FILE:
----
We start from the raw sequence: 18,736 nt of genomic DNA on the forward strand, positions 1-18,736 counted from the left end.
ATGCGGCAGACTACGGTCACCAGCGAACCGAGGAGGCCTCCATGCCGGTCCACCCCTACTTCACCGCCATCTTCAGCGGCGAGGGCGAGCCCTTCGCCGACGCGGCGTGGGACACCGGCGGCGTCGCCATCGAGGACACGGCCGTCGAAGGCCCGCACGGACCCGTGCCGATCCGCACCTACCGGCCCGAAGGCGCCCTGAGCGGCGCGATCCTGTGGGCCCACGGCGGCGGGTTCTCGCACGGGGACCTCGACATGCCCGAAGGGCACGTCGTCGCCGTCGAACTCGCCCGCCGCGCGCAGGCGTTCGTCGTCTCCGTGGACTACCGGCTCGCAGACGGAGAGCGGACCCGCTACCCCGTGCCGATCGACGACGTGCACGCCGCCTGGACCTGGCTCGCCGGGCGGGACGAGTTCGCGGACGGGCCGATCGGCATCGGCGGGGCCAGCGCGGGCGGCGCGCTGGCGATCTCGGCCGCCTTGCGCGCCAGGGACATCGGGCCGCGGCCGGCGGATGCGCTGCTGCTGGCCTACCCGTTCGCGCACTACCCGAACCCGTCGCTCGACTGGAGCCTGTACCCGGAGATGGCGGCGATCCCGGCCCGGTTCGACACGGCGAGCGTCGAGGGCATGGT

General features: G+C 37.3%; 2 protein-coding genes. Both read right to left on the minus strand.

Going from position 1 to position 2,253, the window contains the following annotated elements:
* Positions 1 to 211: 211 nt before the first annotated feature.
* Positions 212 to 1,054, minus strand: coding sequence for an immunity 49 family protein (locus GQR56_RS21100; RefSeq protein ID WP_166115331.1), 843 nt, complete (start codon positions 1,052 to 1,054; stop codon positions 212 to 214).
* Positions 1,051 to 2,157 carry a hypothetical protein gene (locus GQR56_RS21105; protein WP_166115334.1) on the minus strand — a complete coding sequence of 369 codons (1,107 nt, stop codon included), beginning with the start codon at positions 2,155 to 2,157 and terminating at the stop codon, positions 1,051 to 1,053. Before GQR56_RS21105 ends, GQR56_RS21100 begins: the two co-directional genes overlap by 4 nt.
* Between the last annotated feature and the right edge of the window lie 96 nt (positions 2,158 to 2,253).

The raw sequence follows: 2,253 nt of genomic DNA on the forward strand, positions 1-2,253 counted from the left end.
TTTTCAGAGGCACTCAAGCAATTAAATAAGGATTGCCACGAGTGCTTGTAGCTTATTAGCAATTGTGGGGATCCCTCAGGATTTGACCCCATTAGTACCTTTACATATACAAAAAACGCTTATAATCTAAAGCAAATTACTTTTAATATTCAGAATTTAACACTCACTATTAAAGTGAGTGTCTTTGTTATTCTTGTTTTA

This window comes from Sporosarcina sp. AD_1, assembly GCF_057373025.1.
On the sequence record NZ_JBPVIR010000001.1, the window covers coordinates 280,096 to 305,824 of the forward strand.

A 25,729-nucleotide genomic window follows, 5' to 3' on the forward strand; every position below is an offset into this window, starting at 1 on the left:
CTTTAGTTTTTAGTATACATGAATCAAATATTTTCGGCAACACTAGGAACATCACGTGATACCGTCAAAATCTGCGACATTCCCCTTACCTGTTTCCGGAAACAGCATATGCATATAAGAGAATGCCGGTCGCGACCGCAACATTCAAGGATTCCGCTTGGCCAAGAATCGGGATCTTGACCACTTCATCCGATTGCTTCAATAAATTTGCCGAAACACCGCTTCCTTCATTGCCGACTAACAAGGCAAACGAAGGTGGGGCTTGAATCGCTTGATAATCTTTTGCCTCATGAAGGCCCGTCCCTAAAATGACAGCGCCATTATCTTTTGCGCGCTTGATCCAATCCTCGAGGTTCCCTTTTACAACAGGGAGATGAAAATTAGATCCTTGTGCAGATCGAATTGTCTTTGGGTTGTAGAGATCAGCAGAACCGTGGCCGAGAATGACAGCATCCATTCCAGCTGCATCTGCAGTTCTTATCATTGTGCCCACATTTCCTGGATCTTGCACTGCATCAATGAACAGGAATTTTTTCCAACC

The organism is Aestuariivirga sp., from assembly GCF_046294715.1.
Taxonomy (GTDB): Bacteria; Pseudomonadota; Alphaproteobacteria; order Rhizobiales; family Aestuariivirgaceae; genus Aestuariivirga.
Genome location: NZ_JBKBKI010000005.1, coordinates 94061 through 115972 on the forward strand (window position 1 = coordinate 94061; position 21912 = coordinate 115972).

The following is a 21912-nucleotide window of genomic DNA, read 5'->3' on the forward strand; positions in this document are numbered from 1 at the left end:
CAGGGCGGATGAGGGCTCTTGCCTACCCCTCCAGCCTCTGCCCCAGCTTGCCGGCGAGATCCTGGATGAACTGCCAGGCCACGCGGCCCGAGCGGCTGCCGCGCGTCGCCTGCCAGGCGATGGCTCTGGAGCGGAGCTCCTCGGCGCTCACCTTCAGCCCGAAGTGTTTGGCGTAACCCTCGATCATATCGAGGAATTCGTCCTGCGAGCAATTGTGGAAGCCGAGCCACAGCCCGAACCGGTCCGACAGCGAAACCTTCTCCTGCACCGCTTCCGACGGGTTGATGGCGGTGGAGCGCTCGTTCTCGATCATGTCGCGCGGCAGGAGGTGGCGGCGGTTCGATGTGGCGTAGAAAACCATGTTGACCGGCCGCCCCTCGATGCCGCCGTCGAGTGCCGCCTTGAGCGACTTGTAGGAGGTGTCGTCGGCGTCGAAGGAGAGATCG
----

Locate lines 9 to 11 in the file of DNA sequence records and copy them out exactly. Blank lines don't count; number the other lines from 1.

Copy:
The raw sequence follows: 2,253 nt of genomic DNA on the forward strand, positions 1-2,253 counted from the left end.
TTTTCAGAGGCACTCAAGCAATTAAATAAGGATTGCCACGAGTGCTTGTAGCTTATTAGCAATTGTGGGGATCCCTCAGGATTTGACCCCATTAGTACCTTTACATATACAAAAAACGCTTATAATCTAAAGCAAATTACTTTTAATATTCAGAATTTAACACTCACTATTAAAGTGAGTGTCTTTGTTATTCTTGTTTTA

This window comes from Sporosarcina sp. AD_1, assembly GCF_057373025.1.